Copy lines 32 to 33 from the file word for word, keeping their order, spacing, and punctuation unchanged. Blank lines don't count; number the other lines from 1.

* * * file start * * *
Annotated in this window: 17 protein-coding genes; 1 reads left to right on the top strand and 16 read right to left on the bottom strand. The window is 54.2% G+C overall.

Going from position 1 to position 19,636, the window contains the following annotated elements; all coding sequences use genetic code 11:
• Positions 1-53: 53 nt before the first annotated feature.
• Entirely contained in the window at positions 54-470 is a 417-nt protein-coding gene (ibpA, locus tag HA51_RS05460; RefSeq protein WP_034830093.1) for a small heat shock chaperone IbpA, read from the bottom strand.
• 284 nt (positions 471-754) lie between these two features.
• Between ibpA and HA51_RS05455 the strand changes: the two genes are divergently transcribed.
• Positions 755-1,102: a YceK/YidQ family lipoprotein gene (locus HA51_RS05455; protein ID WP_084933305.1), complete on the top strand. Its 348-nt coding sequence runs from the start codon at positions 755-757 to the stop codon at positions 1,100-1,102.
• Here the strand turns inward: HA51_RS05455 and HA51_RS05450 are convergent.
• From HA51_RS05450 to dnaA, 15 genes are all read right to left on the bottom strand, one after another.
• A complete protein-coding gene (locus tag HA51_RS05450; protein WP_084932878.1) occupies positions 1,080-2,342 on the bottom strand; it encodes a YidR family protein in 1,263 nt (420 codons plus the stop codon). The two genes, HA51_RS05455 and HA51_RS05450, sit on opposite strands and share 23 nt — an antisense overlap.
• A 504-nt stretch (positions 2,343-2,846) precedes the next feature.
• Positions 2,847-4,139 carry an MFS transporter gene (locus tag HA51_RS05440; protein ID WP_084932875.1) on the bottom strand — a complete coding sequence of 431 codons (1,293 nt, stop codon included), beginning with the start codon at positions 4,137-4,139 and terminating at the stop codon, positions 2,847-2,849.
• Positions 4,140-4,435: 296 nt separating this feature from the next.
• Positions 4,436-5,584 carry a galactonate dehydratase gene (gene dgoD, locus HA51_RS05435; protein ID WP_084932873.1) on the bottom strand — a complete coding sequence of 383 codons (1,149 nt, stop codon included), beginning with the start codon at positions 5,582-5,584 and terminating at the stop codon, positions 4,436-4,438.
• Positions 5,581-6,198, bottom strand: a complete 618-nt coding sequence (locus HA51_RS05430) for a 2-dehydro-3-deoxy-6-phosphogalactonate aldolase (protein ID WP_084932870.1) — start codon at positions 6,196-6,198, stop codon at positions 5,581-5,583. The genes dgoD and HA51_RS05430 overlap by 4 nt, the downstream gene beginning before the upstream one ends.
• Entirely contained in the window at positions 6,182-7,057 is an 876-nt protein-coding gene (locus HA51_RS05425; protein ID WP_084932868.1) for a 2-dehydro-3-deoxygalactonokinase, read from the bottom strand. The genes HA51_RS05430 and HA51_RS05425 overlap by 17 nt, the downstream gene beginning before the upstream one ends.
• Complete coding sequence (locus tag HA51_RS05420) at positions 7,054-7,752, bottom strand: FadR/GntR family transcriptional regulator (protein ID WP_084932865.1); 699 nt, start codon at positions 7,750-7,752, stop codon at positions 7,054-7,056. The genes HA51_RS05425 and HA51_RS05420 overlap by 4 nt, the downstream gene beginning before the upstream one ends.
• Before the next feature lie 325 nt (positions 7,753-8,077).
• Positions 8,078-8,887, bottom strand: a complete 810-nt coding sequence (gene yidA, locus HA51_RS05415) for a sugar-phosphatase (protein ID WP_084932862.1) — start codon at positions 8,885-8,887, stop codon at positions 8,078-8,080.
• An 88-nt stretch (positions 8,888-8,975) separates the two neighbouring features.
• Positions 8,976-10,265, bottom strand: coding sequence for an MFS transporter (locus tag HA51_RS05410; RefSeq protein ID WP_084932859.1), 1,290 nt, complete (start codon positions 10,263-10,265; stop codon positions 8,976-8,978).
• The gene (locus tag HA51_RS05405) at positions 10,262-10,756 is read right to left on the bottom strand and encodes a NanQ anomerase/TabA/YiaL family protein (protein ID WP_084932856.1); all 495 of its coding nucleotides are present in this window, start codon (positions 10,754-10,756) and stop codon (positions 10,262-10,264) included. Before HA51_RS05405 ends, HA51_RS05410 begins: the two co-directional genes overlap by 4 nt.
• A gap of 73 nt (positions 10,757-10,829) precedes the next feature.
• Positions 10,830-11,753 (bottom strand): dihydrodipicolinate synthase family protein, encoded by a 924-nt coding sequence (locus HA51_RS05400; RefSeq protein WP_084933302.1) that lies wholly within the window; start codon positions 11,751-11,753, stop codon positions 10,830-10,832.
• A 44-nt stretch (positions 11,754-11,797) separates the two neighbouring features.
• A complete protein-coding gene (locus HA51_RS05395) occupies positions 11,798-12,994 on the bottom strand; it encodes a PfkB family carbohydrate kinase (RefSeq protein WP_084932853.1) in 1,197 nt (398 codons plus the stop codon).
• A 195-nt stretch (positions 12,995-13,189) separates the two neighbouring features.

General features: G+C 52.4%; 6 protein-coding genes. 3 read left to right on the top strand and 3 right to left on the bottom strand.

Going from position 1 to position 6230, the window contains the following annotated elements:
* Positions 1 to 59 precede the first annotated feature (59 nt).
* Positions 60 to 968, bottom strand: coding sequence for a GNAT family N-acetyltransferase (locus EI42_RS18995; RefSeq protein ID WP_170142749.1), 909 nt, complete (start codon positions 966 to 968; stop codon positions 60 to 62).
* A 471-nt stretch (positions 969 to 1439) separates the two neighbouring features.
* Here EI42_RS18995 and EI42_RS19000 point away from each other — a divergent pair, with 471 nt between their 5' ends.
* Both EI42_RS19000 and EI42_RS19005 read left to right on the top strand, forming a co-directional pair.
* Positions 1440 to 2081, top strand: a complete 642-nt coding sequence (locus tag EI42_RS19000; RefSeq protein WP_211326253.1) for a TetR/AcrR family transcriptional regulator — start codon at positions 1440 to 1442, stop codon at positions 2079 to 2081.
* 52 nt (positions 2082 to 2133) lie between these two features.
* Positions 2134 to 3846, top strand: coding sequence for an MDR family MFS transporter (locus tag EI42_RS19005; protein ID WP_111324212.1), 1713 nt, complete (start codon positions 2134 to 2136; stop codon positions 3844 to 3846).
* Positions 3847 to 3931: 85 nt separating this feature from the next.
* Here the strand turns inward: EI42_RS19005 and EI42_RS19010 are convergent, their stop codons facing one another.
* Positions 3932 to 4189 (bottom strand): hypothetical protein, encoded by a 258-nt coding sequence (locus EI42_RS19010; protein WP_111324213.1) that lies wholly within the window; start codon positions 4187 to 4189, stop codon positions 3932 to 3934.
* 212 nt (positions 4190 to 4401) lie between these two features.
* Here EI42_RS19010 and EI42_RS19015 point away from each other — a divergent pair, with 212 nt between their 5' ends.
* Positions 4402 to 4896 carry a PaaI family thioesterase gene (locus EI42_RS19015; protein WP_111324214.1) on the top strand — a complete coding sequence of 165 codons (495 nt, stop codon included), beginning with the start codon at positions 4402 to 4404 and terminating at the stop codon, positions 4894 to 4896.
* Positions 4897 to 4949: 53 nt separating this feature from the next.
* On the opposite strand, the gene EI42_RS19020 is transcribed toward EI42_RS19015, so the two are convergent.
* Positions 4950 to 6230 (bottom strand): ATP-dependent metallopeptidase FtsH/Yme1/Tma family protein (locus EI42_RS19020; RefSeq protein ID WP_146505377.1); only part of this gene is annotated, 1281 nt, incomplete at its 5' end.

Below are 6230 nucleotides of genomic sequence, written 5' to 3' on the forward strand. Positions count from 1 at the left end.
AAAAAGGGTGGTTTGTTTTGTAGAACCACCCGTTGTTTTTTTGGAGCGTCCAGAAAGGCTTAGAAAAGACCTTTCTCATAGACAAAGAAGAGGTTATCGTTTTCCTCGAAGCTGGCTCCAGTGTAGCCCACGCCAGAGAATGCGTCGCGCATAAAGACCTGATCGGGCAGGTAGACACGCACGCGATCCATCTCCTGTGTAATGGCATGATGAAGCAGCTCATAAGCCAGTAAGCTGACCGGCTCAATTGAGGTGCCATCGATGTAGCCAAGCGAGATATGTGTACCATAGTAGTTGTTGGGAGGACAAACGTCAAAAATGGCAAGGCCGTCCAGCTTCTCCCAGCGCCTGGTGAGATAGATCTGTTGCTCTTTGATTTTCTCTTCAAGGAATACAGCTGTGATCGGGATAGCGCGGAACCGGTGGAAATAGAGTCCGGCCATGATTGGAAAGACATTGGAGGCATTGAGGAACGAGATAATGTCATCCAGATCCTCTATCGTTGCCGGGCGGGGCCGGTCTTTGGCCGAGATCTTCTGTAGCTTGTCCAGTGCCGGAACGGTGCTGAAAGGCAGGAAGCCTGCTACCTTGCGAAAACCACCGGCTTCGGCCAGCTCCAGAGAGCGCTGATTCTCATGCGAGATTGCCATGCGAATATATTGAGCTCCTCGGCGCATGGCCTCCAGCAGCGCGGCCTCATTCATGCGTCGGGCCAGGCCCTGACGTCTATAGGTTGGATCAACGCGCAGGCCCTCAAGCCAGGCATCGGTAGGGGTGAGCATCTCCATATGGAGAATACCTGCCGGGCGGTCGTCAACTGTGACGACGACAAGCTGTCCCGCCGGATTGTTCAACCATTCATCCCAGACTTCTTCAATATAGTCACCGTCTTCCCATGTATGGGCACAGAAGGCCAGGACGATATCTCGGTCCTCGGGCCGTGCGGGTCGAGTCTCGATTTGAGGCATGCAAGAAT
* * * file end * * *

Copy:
* A 471-nt stretch (positions 969 to 1439) separates the two neighbouring features.
* Here EI42_RS18995 and EI42_RS19000 point away from each other — a divergent pair, with 471 nt between their 5' ends.